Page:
USF Polytechnic Interim CEO David Touchton said last week that he wants to take a hard look at the school’s spending practices, and plans on reevaluating some of the key projects of former Chancellor Marshall Goodman.

Goodman’s actions as chancellor of USF Poly raised more than a few eyebrows, and caused state lawmakers to question the school’s management. State Sens. Mike Fasano and Paula Dockery called for an investigation into the spending practices under Goodman in October 2011, sending a letter to USF President Judy Genshaft requesting an audit of the school’s funds.

Genshaft responded that only the director of the campus (Goodman, at the time) had the legal standing to account for the school’s fiscal activity. Goodman reportedly spent $500,000 on a promotional video to market the school, $10,000 on life-size Star Wars action figures and $800,000 on travel. He was also accused of nepotism.

USF Polytech was, at the time, seeking separate accreditation from the Southern Association of Colleges and Schools, a move school officials said would enable them to offer more on-campus services for students, and develop its own degree programs.

The Florida State University System’s Board of Governors met in November to decide on the school’s attempt to split. Ultimately, the Board decided to wait for an indeterminate period of time before making a final decision, setting several benchmarks the school must meet before it can come back and ask for independence.

President Genshaft fired Goodman last month, replacing him with Interim CEO Touchton.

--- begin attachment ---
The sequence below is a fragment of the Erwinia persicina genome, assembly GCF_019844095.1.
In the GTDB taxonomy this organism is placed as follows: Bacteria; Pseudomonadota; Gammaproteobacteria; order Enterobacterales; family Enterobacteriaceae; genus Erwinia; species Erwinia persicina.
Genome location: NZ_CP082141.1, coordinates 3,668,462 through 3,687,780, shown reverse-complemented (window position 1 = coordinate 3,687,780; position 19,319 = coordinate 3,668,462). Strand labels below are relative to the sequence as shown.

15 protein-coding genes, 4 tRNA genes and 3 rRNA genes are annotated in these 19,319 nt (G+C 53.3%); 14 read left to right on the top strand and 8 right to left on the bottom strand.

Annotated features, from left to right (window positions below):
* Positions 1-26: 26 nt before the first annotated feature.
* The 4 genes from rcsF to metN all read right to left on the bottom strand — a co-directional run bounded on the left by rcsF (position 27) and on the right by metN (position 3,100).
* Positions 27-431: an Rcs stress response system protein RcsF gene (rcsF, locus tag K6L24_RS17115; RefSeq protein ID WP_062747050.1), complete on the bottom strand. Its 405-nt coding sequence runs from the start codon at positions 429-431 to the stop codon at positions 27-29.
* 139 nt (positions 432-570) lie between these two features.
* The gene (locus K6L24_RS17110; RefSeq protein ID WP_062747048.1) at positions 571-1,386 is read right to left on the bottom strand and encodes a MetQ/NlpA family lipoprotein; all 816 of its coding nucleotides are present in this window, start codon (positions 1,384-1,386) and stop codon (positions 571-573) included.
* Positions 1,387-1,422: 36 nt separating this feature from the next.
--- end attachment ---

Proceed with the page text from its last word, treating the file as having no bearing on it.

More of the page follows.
On a conference call with reporters last week, Touchton said he was scrutinizing the school’s lease agreements, as well as two business incubators that were signature projects of Goodman. Touchton also said he was hopeful that Dockery and Fasano would pull back on their investigation of Goodman’s finances.

Fasano Chief Legislative Aide Greg Giordano says the senator is “pleased with Chancellor Touchton’s efforts to investigate the transactions that his predecessor undertook” and has “great faith that an individual of Mr. Touchton’s expertise will be able to aggressively look into the previous and, in some cases, what may be inappropriate use of public dollars.”

0 Shares:
You May Also Like

By the numbers: Foreign-born naturalized citizens eligible to vote in 2012

The number of foreign-born naturalized citizens U.S. citizens eligible to vote in November 2012 is important to Democrats and Republicans alike. According to data released Thursday by the Immigration Policy Center, South Carolina, where the next GOP primary will take place on Jan. 21, is home to at least 218,000 immigrants, 30 percent of whom are naturalized citizens. Florida, according to the data, is home to almost 3.8 million immigrants, and almost 49 percent are naturalized citizens.